written by Julie Holmwood
It has happened to at least half of the people I know; they find a new job, it is so very exciting. They can’t wait to start. It is the job of their dreams. Six weeks in, they wonder what on earth they were thinking, they hate it and just want to leave.
Oh my goodness, what to do!
Sit and weigh up the things you don’t like. If they are things like ‘being new and having to ask someone how to do things umpteen times per day’ that is symptomatic of any new job and is a pain barrier you would do well to push through.
If you are receiving some form of abuse, being treated in a way that doesn’t honour who you are or you are being treated like some kind of public enemy, that is symptomatic of this job and you could be well-served to get out quick.
From a long-term career perspective everyone is allowed to make at least one mistake. Although it never works in your favour to talk negatively about previous employers, a role that lasted a couple of months, described as a mistake, stating a difference in values as the reason, probably leaves it as enough said
The career challenges start to arise if you keep moving (unless you are a contractor of course, then that is your job!).
If your career history starts to show you as working with one company six months, then the next nine months, the next twelve months, followed by an eight months, you look like a job-hopper and a high-risk candidate.
What do I mean by high-risk? Someone that the company will invest time and money training, only to find that at the point that you should start becoming effective in post (six months on average) is about the time that you resign.
A good length of employment is three years plus. Probably going up to about eight years within one organisation. Too much over eight years and you can find it hard from the other end of the scale as future employers will view you as having been institutionalised. You have met the person that says ‘oh, we have always done it that way’ on your travels haven’t you? That is the institutionalised employee talking and future employers perceive them as hard to train and difficult to integrate, because almost everything is done as a comparison to the way they were used to working.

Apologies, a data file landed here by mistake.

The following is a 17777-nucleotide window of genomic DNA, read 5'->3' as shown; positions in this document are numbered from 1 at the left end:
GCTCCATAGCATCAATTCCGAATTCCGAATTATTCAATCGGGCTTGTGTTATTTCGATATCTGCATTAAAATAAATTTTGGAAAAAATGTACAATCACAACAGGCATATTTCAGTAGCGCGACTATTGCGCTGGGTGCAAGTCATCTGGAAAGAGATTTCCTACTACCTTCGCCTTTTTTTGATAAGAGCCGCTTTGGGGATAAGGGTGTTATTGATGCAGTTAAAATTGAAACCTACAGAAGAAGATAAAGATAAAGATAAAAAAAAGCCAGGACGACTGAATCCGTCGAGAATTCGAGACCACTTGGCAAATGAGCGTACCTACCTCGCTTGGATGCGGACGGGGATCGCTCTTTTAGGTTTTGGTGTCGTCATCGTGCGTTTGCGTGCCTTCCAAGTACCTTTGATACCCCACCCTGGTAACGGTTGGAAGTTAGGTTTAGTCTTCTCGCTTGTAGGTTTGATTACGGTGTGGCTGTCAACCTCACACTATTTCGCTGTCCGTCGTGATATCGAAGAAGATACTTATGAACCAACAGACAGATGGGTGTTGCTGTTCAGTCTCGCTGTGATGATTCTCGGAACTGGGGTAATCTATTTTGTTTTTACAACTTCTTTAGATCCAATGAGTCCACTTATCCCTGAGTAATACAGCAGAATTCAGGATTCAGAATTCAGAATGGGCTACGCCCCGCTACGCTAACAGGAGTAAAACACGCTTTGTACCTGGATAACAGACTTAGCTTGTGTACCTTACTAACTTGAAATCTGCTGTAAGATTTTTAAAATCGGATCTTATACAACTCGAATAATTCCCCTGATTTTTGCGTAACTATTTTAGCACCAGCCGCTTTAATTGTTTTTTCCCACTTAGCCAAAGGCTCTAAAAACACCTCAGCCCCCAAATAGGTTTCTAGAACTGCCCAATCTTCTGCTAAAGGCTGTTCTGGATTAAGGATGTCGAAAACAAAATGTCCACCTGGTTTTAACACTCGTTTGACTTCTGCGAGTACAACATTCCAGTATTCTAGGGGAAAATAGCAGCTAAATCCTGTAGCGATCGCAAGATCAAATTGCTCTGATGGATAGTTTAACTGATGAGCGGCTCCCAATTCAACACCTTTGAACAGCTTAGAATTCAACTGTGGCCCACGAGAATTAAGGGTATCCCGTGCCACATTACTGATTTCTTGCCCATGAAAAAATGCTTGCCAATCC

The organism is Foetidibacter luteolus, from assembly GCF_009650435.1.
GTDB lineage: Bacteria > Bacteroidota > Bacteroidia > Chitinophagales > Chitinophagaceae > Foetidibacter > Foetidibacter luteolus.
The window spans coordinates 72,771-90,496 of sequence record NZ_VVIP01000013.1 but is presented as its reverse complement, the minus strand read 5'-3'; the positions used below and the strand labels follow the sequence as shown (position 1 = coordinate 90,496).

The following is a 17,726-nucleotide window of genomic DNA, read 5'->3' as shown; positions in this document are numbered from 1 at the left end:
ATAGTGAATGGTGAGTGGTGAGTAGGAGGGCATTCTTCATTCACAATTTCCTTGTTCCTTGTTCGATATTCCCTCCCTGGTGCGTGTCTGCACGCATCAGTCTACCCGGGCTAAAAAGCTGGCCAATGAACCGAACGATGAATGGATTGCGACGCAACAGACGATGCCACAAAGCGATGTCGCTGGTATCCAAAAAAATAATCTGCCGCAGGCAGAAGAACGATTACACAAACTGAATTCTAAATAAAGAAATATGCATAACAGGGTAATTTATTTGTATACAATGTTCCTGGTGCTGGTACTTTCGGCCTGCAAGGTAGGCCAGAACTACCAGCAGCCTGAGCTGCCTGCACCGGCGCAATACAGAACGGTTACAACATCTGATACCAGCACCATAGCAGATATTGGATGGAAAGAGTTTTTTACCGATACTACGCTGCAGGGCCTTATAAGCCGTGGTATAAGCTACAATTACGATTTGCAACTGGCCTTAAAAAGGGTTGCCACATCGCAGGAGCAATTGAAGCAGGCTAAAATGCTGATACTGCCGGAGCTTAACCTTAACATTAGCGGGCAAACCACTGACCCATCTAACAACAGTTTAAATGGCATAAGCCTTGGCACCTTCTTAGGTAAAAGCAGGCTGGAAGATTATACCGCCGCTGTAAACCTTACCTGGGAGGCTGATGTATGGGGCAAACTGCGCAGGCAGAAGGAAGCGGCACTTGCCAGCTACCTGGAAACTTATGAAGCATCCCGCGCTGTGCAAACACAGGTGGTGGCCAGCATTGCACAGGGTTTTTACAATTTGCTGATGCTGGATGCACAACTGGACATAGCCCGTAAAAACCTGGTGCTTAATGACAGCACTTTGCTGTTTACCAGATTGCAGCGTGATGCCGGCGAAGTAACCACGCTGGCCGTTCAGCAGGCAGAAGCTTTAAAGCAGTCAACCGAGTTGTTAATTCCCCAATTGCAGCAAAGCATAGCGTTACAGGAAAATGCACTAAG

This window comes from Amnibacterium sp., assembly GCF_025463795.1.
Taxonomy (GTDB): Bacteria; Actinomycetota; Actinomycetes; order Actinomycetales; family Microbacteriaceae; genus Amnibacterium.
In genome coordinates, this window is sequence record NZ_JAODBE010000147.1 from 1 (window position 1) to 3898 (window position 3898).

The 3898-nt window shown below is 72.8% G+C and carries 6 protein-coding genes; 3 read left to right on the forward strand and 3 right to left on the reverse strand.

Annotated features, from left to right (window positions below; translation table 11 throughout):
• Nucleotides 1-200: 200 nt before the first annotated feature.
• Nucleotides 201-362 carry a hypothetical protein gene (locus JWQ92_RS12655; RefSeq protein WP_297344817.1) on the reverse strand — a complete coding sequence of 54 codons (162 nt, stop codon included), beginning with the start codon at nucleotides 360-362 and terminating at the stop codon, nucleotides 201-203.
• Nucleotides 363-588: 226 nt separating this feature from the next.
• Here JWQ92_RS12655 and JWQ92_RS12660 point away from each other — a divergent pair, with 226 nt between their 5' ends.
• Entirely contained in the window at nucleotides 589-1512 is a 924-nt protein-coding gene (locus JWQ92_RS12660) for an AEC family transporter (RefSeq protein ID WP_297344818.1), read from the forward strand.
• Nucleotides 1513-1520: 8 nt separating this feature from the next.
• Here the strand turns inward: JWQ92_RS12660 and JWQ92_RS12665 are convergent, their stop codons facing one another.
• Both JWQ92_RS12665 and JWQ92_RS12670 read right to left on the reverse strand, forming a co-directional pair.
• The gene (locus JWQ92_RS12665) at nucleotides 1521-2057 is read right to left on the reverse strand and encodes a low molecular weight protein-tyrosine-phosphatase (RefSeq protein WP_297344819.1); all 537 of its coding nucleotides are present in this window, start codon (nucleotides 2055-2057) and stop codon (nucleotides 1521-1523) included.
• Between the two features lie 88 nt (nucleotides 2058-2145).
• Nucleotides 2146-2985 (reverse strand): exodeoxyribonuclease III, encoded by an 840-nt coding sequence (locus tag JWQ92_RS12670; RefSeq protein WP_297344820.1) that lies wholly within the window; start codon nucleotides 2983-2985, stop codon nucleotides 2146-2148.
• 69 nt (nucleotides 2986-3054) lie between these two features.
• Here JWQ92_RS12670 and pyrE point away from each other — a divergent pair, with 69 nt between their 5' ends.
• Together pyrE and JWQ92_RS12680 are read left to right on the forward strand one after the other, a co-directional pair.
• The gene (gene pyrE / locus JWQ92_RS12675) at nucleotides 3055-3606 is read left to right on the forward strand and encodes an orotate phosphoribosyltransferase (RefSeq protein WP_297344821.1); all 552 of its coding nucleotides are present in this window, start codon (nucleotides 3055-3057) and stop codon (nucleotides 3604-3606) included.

When you feel that discomfort in a new job know that it is normal.
Although we all like to think of ourselves as dealing with change well, the human, by nature is a creature of habit. Remember that it takes six months to settle in to anywhere. If the feelings you are experiencing can be attributed to new job blues then try to push through; because wherever you go you will be the newbie and therefore these emotions will go with you. Finally, just be easy on yourself. You might have imagined a nirvana awaiting you ‘on the other side’ but for most people that happens later rather than sooner. So just keep your head down, try to absorb as much as you can, keep smiling, be helpful and diligent and before you know it, you will be training the newbie because you are the experienced member of staff!
Are you frustrated by your career success (or lack of it)? Are you really good at what you do but you just can’t work out how to get someone to realise? Is it difficult to get taken seriously where you are? Do you just wish you could find your dream job and be happy?
There’s nothing wrong with you. Most people have felt like you do at some point in their career. We are your career solution experts. Find out how to work with us here
Another article you might enjoy about settling into a new job
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